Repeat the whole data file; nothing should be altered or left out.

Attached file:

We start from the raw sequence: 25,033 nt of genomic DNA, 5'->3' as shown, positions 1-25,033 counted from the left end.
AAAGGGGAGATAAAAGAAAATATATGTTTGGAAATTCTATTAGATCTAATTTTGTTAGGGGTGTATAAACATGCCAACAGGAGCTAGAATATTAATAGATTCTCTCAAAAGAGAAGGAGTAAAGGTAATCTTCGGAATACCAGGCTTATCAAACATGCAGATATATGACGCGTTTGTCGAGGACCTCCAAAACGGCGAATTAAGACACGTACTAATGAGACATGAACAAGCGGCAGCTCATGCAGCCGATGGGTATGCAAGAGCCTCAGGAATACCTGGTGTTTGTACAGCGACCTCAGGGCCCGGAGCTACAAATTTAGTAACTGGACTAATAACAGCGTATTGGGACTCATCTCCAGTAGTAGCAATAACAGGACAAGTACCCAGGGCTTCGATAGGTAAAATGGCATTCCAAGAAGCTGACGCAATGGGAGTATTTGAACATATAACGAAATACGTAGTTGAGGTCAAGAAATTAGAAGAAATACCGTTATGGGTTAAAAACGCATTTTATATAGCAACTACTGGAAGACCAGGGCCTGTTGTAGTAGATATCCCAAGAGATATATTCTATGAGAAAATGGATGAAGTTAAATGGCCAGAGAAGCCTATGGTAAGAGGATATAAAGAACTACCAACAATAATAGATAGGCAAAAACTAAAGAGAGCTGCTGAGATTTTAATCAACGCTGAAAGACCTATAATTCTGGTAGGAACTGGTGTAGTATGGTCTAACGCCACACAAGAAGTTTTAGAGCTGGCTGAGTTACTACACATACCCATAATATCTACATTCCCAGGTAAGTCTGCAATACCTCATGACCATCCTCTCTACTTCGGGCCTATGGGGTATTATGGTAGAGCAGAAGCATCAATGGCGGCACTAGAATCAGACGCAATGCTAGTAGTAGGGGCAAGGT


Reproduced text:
We start from the raw sequence: 25,033 nt of genomic DNA, 5'->3' as shown, positions 1-25,033 counted from the left end.
AAAGGGGAGATAAAAGAAAATATATGTTTGGAAATTCTATTAGATCTAATTTTGTTAGGGGTGTATAAACATGCCAACAGGAGCTAGAATATTAATAGATTCTCTCAAAAGAGAAGGAGTAAAGGTAATCTTCGGAATACCAGGCTTATCAAACATGCAGATATATGACGCGTTTGTCGAGGACCTCCAAAACGGCGAATTAAGACACGTACTAATGAGACATGAACAAGCGGCAGCTCATGCAGCCGATGGGTATGCAAGAGCCTCAGGAATACCTGGTGTTTGTACAGCGACCTCAGGGCCCGGAGCTACAAATTTAGTAACTGGACTAATAACAGCGTATTGGGACTCATCTCCAGTAGTAGCAATAACAGGACAAGTACCCAGGGCTTCGATAGGTAAAATGGCATTCCAAGAAGCTGACGCAATGGGAGTATTTGAACATATAACGAAATACGTAGTTGAGGTCAAGAAATTAGAAGAAATACCGTTATGGGTTAAAAACGCATTTTATATAGCAACTACTGGAAGACCAGGGCCTGTTGTAGTAGATATCCCAAGAGATATATTCTATGAGAAAATGGATGAAGTTAAATGGCCAGAGAAGCCTATGGTAAGAGGATATAAAGAACTACCAACAATAATAGATAGGCAAAAACTAAAGAGAGCTGCTGAGATTTTAATCAACGCTGAAAGACCTATAATTCTGGTAGGAACTGGTGTAGTATGGTCTAACGCCACACAAGAAGTTTTAGAGCTGGCTGAGTTACTACACATACCCATAATATCTACATTCCCAGGTAAGTCTGCAATACCTCATGACCATCCTCTCTACTTCGGGCCTATGGGGTATTATGGTAGAGCAGAAGCATCAATGGCGGCACTAGAATCAGACGCAATGCTAGTAGTAGGGGCAAGGT